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Old Jan 2, 18, 2:07 pm
  #14  
 
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Originally Posted by rufflesinc View Post
Not to threadjack too much, but also planning a trip to Italy. Is it worth going to Milan if the goal is just shopping or will the Florence outlet suffice? Have about 9.5 days and wondering if should do Milan and Florence or swap Milan with Rome?
It is worth going to Milan if you want to do high-end, major clothing shopping, of the type you would find models wearing on a runway, at a very high price. If that's the type of shopping you are looking for, Milan is the best in Italy. If you're just looking to buy jeans, some jacket off the rack, their is no reason to go so out of the way to any shopping outlet. There is a person who is on this website every now and then who knows more, but that's my opinion.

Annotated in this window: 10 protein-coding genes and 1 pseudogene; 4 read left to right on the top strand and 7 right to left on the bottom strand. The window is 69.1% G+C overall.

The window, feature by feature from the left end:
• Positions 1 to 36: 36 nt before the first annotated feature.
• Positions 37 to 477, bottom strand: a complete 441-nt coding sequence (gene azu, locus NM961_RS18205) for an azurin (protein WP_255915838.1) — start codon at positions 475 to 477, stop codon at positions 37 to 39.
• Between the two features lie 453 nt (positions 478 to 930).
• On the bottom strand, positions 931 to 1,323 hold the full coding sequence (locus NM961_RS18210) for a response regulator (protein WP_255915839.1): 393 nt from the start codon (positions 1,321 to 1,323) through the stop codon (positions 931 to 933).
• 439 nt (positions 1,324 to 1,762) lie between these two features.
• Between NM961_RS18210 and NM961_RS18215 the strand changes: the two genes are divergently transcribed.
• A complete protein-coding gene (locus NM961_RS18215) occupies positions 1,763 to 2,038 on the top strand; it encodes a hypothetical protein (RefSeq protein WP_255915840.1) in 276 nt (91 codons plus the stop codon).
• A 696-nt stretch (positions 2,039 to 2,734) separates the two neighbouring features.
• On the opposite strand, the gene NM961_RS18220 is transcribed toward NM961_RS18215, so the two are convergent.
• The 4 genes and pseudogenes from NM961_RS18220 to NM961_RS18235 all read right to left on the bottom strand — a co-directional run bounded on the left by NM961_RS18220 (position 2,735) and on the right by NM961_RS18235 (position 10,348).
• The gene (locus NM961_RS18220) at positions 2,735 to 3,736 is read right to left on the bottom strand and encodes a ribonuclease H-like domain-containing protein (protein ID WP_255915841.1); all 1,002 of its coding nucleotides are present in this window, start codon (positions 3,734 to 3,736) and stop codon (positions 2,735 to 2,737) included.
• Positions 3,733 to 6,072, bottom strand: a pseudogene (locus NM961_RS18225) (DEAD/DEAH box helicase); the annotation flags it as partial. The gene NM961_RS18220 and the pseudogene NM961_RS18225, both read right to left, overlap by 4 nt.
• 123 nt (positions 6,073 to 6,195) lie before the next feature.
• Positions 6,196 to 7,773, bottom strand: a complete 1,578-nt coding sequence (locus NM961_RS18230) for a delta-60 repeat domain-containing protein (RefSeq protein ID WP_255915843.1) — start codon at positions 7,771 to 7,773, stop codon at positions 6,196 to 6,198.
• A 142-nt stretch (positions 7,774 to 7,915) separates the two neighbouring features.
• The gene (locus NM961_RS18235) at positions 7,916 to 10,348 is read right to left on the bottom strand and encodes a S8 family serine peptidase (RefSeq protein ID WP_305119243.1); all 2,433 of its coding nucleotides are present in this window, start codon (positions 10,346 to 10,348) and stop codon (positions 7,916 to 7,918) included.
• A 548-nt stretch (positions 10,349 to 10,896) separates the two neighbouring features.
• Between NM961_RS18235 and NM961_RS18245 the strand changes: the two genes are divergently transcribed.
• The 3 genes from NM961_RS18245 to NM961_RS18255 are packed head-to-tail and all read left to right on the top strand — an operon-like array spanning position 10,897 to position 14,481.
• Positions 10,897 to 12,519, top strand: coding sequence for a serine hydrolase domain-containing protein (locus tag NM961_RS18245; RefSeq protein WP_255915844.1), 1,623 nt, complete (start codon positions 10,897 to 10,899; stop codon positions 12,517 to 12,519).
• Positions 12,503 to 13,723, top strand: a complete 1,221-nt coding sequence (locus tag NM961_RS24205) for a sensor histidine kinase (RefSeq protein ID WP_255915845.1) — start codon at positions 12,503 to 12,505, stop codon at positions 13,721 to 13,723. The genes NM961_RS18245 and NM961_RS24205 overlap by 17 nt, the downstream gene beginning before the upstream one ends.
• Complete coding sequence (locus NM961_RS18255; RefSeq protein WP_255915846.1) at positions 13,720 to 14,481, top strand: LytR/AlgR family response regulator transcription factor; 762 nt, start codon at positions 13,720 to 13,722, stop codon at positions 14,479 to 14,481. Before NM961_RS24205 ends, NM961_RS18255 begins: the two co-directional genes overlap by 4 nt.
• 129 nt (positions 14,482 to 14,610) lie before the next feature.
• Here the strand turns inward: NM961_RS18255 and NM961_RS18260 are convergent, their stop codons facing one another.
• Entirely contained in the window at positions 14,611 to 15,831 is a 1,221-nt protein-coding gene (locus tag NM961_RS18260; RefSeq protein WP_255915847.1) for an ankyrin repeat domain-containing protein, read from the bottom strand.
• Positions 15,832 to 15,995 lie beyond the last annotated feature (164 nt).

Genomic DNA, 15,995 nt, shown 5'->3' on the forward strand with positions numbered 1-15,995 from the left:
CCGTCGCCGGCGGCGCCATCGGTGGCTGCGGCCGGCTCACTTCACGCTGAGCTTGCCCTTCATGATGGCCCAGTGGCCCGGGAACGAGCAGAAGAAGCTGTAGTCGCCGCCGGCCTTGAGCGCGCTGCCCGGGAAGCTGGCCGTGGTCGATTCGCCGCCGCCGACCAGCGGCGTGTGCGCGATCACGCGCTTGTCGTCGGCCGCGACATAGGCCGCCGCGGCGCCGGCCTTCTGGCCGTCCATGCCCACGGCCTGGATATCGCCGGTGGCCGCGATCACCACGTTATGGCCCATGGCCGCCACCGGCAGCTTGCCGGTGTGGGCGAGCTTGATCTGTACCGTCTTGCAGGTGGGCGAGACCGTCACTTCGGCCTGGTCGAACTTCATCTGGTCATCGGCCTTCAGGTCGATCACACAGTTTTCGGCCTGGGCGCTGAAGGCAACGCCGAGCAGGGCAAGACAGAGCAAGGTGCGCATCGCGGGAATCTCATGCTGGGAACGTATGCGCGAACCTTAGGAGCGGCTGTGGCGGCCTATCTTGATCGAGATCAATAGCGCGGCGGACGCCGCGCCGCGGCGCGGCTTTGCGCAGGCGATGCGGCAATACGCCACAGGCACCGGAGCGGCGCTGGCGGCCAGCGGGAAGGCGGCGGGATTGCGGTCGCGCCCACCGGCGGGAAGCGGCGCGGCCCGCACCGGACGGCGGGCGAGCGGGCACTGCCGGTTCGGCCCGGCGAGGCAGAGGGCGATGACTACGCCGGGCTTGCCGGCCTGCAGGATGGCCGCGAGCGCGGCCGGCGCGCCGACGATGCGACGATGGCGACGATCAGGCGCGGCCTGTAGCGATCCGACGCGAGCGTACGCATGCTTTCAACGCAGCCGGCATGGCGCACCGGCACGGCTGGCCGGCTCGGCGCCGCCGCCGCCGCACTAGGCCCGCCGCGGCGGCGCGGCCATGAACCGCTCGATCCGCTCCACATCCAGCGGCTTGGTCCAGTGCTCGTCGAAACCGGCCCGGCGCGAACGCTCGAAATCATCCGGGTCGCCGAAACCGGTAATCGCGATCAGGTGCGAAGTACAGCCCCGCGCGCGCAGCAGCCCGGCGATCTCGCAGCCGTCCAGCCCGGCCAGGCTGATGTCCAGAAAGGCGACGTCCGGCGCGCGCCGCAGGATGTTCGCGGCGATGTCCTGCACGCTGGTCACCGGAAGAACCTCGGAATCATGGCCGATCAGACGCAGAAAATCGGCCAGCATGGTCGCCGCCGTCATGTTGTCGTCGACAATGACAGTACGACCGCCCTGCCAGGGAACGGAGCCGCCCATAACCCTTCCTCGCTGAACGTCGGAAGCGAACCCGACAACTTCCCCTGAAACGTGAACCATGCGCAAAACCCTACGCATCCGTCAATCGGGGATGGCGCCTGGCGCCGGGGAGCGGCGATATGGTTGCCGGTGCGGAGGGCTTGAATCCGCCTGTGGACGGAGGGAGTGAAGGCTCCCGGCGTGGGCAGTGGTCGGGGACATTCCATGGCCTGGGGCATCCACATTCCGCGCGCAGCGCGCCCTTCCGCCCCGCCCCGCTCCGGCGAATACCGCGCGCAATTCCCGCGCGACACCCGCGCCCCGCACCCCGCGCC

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Old Jan 3, 18, 4:47 pm
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Shopping is possible in Milan but you really have to know what you're doing. There is a lot of retail to see (wild outfits that most people would never wear) but a lot to buy if you know where and how. The mall near Florence is pretty good but you have to be careful there to distinguish between outlet clothes (made for the outlet) and the actual stuff from last season that is now marked down. If you have specific stuff you are looking for I can ask my friends what the best strategy is.